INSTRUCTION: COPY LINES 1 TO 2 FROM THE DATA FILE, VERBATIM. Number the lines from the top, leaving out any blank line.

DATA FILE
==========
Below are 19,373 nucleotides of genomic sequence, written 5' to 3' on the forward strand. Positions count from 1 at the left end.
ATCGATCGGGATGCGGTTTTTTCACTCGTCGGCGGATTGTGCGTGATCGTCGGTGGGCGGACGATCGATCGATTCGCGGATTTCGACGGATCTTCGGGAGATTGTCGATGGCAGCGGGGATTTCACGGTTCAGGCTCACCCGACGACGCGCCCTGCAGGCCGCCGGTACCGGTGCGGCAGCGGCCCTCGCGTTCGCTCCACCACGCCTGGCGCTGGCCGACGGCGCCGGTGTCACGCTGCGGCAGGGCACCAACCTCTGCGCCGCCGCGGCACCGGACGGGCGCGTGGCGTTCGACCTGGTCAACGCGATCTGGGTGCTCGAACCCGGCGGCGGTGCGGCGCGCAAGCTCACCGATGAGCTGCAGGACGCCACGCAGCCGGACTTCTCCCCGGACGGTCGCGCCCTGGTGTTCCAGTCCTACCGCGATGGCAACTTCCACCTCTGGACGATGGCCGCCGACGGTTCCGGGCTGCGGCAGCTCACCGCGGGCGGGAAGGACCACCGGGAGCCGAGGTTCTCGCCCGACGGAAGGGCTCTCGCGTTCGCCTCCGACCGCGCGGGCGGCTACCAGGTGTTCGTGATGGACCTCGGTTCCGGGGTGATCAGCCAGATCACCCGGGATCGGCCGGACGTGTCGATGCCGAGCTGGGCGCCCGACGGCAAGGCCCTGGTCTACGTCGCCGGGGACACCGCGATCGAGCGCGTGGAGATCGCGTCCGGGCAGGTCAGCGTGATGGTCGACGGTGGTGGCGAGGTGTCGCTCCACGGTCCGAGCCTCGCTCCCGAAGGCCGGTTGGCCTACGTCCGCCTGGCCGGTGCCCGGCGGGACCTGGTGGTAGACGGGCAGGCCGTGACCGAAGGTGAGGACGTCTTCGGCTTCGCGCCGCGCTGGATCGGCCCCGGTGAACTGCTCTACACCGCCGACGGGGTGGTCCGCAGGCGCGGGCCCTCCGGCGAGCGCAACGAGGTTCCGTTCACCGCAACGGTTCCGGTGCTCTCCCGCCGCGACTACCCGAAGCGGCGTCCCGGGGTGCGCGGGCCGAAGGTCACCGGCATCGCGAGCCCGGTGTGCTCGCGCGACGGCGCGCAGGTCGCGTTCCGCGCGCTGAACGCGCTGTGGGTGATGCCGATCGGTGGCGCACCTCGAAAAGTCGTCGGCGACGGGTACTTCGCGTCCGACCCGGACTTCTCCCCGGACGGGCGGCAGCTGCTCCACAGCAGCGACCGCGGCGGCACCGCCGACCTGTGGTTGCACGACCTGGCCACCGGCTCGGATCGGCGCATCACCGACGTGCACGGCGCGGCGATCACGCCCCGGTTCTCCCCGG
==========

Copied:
Below are 19,373 nucleotides of genomic sequence, written 5' to 3' on the forward strand. Positions count from 1 at the left end.
ATCGATCGGGATGCGGTTTTTTCACTCGTCGGCGGATTGTGCGTGATCGTCGGTGGGCGGACGATCGATCGATTCGCGGATTTCGACGGATCTTCGGGAGATTGTCGATGGCAGCGGGGATTTCACGGTTCAGGCTCACCCGACGACGCGCCCTGCAGGCCGCCGGTACCGGTGCGGCAGCGGCCCTCGCGTTCGCTCCACCACGCCTGGCGCTGGCCGACGGCGCCGGTGTCACGCTGCGGCAGGGCACCAACCTCTGCGCCGCCGCGGCACCGGACGGGCGCGTGGCGTTCGACCTGGTCAACGCGATCTGGGTGCTCGAACCCGGCGGCGGTGCGGCGCGCAAGCTCACCGATGAGCTGCAGGACGCCACGCAGCCGGACTTCTCCCCGGACGGTCGCGCCCTGGTGTTCCAGTCCTACCGCGATGGCAACTTCCACCTCTGGACGATGGCCGCCGACGGTTCCGGGCTGCGGCAGCTCACCGCGGGCGGGAAGGACCACCGGGAGCCGAGGTTCTCGCCCGACGGAAGGGCTCTCGCGTTCGCCTCCGACCGCGCGGGCGGCTACCAGGTGTTCGTGATGGACCTCGGTTCCGGGGTGATCAGCCAGATCACCCGGGATCGGCCGGACGTGTCGATGCCGAGCTGGGCGCCCGACGGCAAGGCCCTGGTCTACGTCGCCGGGGACACCGCGATCGAGCGCGTGGAGATCGCGTCCGGGCAGGTCAGCGTGATGGTCGACGGTGGTGGCGAGGTGTCGCTCCACGGTCCGAGCCTCGCTCCCGAAGGCCGGTTGGCCTACGTCCGCCTGGCCGGTGCCCGGCGGGACCTGGTGGTAGACGGGCAGGCCGTGACCGAAGGTGAGGACGTCTTCGGCTTCGCGCCGCGCTGGATCGGCCCCGGTGAACTGCTCTACACCGCCGACGGGGTGGTCCGCAGGCGCGGGCCCTCCGGCGAGCGCAACGAGGTTCCGTTCACCGCAACGGTTCCGGTGCTCTCCCGCCGCGACTACCCGAAGCGGCGTCCCGGGGTGCGCGGGCCGAAGGTCACCGGCATCGCGAGCCCGGTGTGCTCGCGCGACGGCGCGCAGGTCGCGTTCCGCGCGCTGAACGCGCTGTGGGTGATGCCGATCGGTGGCGCACCTCGAAAAGTCGTCGGCGACGGGTACTTCGCGTCCGACCCGGACTTCTCCCCGGACGGGCGGCAGCTGCTCCACAGCAGCGACCGCGGCGGCACCGCCGACCTGTGGTTGCACGACCTGGCCACCGGCTCGGATCGGCGCATCACCGACGTGCACGGCGCGGCGATCACGCCCCGGTTCTCCCCGG